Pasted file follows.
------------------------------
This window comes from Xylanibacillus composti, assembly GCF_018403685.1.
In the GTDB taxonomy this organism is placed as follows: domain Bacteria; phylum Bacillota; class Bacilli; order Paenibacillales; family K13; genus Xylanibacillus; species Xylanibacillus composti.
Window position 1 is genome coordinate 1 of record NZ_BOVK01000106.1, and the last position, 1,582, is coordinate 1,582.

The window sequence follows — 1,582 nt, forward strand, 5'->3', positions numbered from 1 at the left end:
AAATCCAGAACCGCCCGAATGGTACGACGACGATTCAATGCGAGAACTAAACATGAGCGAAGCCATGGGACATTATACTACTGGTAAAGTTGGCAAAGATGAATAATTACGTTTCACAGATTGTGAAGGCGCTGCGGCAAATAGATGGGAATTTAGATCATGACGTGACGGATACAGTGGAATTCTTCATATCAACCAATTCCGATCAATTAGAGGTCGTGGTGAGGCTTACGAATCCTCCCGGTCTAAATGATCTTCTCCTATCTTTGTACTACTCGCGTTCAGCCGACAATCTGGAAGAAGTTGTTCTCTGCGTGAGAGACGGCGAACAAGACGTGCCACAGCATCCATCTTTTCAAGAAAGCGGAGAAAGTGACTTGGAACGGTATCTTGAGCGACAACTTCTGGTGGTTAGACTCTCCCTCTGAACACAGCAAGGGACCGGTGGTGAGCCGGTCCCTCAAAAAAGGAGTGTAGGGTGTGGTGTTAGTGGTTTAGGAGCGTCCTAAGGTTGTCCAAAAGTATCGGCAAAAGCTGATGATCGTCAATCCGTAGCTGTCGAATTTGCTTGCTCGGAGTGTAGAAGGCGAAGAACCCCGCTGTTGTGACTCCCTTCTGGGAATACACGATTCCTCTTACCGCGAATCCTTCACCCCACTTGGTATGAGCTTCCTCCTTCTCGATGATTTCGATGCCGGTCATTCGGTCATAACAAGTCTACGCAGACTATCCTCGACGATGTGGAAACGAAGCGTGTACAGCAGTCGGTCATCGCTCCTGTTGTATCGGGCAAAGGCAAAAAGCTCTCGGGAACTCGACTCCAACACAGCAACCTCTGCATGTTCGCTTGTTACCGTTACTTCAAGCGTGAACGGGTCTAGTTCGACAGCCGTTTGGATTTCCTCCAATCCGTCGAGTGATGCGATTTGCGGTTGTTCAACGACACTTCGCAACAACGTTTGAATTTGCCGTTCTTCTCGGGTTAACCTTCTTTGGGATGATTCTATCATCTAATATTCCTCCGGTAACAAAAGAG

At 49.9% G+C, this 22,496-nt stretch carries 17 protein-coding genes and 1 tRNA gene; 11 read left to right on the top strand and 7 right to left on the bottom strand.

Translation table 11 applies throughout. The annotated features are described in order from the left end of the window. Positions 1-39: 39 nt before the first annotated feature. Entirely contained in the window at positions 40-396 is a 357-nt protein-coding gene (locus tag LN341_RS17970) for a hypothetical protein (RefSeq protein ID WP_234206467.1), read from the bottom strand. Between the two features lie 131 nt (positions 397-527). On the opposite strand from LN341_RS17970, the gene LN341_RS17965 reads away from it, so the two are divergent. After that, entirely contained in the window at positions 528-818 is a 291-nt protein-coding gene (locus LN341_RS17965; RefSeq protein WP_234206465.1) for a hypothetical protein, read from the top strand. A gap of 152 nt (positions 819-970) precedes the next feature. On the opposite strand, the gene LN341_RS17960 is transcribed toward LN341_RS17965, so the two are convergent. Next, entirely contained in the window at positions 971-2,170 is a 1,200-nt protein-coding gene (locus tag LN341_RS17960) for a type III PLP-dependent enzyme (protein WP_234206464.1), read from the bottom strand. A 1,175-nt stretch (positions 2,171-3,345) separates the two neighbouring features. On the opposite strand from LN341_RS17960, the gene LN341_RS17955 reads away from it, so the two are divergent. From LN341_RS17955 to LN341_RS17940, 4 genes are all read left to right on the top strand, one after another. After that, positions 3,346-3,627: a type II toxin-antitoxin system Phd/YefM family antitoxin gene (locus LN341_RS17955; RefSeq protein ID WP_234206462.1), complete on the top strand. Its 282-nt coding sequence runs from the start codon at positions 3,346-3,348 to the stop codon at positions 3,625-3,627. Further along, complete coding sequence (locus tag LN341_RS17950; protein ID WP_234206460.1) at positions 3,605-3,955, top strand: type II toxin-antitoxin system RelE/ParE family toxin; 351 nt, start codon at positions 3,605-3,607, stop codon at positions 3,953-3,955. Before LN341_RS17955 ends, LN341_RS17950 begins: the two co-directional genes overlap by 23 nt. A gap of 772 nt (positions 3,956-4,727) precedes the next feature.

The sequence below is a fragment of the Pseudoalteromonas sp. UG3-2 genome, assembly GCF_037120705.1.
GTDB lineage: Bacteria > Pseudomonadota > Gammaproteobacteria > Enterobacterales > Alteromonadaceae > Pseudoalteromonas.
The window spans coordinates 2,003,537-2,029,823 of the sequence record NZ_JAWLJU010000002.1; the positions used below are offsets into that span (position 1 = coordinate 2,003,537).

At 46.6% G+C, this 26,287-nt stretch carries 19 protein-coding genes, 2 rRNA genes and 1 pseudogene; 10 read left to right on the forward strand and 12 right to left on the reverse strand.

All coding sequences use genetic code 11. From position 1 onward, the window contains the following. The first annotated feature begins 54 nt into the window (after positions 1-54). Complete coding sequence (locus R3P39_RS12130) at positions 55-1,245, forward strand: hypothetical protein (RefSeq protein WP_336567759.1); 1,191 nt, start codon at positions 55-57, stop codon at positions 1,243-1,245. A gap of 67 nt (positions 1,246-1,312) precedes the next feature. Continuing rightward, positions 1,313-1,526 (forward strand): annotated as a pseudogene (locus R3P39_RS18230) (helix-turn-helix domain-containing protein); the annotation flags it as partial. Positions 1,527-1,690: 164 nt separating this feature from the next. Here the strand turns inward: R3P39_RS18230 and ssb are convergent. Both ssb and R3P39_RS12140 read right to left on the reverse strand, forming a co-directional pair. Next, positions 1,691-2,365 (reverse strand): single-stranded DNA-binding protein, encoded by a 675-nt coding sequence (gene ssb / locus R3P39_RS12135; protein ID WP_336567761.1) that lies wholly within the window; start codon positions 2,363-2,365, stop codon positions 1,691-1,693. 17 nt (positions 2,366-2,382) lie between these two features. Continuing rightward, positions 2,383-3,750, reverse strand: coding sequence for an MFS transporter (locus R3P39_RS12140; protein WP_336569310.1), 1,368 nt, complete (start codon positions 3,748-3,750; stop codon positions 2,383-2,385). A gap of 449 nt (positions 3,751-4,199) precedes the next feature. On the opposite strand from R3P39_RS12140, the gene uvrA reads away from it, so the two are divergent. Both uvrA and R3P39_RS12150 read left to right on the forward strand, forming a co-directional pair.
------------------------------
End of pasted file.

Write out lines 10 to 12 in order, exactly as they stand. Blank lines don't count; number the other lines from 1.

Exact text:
The window spans coordinates 2,003,537-2,029,823 of the sequence record NZ_JAWLJU010000002.1; the positions used below are offsets into that span (position 1 = coordinate 2,003,537).

At 46.6% G+C, this 26,287-nt stretch carries 19 protein-coding genes, 2 rRNA genes and 1 pseudogene; 10 read left to right on the forward strand and 12 right to left on the reverse strand.

All coding sequences use genetic code 11. From position 1 onward, the window contains the following. The first annotated feature begins 54 nt into the window (after positions 1-54). Complete coding sequence (locus R3P39_RS12130) at positions 55-1,245, forward strand: hypothetical protein (RefSeq protein WP_336567759.1); 1,191 nt, start codon at positions 55-57, stop codon at positions 1,243-1,245. A gap of 67 nt (positions 1,246-1,312) precedes the next feature. Continuing rightward, positions 1,313-1,526 (forward strand): annotated as a pseudogene (locus R3P39_RS18230) (helix-turn-helix domain-containing protein); the annotation flags it as partial. Positions 1,527-1,690: 164 nt separating this feature from the next. Here the strand turns inward: R3P39_RS18230 and ssb are convergent. Both ssb and R3P39_RS12140 read right to left on the reverse strand, forming a co-directional pair. Next, positions 1,691-2,365 (reverse strand): single-stranded DNA-binding protein, encoded by a 675-nt coding sequence (gene ssb / locus R3P39_RS12135; protein ID WP_336567761.1) that lies wholly within the window; start codon positions 2,363-2,365, stop codon positions 1,691-1,693. 17 nt (positions 2,366-2,382) lie between these two features. Continuing rightward, positions 2,383-3,750, reverse strand: coding sequence for an MFS transporter (locus R3P39_RS12140; protein WP_336569310.1), 1,368 nt, complete (start codon positions 3,748-3,750; stop codon positions 2,383-2,385). A gap of 449 nt (positions 3,751-4,199) precedes the next feature. On the opposite strand from R3P39_RS12140, the gene uvrA reads away from it, so the two are divergent. Both uvrA and R3P39_RS12150 read left to right on the forward strand, forming a co-directional pair.